Constellation of the Month: Hercules
The month of June has the shortest nights of the year (for northern hemisphere stargazers), but there’s still plenty to see if you wait till the sky gets dark after midnight.
Sitting high in the south – almost directly overhead – during June is the constellation of Hercules.
The body of Hercules is made up of four stars in an asterism known as The Keystone. The four stars in The Keystone, like all the star in Hercules, are not especially bright, so the pattern doesn’t stand out all that clearly. To find it draw a line from the bright orange star Arcturus to the bright white star Vega. Hercules sits about 2/3 of the way along this line.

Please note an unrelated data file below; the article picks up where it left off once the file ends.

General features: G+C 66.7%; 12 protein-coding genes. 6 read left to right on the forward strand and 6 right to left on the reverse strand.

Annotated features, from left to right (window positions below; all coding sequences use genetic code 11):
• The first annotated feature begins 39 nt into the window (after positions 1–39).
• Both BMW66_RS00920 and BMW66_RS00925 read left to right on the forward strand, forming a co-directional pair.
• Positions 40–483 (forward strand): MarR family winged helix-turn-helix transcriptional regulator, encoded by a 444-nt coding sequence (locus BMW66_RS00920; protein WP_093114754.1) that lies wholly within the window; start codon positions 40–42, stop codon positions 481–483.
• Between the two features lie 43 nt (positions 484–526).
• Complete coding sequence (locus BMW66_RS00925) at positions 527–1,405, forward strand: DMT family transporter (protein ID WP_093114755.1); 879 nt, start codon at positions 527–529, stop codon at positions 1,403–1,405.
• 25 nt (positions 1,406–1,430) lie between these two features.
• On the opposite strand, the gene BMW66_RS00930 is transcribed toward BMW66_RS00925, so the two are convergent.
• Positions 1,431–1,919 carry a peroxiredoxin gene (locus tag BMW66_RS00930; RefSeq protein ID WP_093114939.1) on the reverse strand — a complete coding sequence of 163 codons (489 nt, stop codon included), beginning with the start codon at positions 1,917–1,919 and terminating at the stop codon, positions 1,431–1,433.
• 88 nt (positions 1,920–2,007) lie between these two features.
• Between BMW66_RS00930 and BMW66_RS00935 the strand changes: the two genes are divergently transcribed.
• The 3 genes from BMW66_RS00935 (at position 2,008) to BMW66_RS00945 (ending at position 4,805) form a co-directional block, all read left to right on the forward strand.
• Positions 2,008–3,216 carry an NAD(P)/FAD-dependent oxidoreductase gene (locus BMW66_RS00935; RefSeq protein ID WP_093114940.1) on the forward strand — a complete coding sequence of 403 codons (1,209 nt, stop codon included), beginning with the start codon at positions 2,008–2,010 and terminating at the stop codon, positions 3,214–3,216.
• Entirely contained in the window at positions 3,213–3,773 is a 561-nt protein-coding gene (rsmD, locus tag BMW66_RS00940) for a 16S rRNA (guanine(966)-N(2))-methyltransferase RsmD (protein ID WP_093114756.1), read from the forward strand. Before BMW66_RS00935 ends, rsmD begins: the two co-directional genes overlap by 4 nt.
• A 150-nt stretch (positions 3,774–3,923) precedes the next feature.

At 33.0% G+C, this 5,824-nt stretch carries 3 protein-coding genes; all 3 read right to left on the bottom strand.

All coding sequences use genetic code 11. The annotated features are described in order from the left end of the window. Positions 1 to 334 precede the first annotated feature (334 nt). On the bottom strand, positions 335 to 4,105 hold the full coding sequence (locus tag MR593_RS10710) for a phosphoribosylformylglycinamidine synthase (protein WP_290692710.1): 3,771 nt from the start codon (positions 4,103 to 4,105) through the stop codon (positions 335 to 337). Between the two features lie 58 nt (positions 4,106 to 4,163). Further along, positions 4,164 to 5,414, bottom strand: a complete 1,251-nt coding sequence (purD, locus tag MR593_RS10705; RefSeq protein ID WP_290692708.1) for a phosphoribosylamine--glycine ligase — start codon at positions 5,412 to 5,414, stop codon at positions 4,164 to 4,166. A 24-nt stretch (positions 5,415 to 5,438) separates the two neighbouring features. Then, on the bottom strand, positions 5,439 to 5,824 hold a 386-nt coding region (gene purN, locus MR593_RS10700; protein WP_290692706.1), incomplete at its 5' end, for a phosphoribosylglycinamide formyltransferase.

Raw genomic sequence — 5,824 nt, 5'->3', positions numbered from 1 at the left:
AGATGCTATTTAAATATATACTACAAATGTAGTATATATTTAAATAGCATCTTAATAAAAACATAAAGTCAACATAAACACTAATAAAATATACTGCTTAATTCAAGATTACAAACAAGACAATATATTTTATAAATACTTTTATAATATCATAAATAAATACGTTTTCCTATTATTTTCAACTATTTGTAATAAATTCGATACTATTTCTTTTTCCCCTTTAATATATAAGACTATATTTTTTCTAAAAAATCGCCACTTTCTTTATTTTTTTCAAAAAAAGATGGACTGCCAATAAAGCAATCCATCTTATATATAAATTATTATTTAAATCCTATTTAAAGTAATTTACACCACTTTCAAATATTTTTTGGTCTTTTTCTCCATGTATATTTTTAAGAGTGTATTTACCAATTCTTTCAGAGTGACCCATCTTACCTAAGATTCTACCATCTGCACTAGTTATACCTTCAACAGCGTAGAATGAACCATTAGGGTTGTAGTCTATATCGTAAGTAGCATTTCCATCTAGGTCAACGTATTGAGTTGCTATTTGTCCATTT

Once you find the Keystone try and trace the four lines that come off each corner, Hercules’s arms and legs.
But the most interesting feature in Hercules is the faint fuzzy patch known as the Great Globular Cluster in Hercules, M13 (marked with a + above).
M13 lies on a line drawn between two of the stars of the Keystone, ζ and η Her. It’s just visible to the naked eye in dark sky conditions (which you won’t get during the summer months) but is easily found using binoculars. It will look like a fuzzy out-of-focus star.
In fact it is a globular (globe-shape) cluster of around 300,000 very old stars, orbiting our galaxy.
If you’ve got a powerful telescope then you should be able to make out individual stars within this cluster.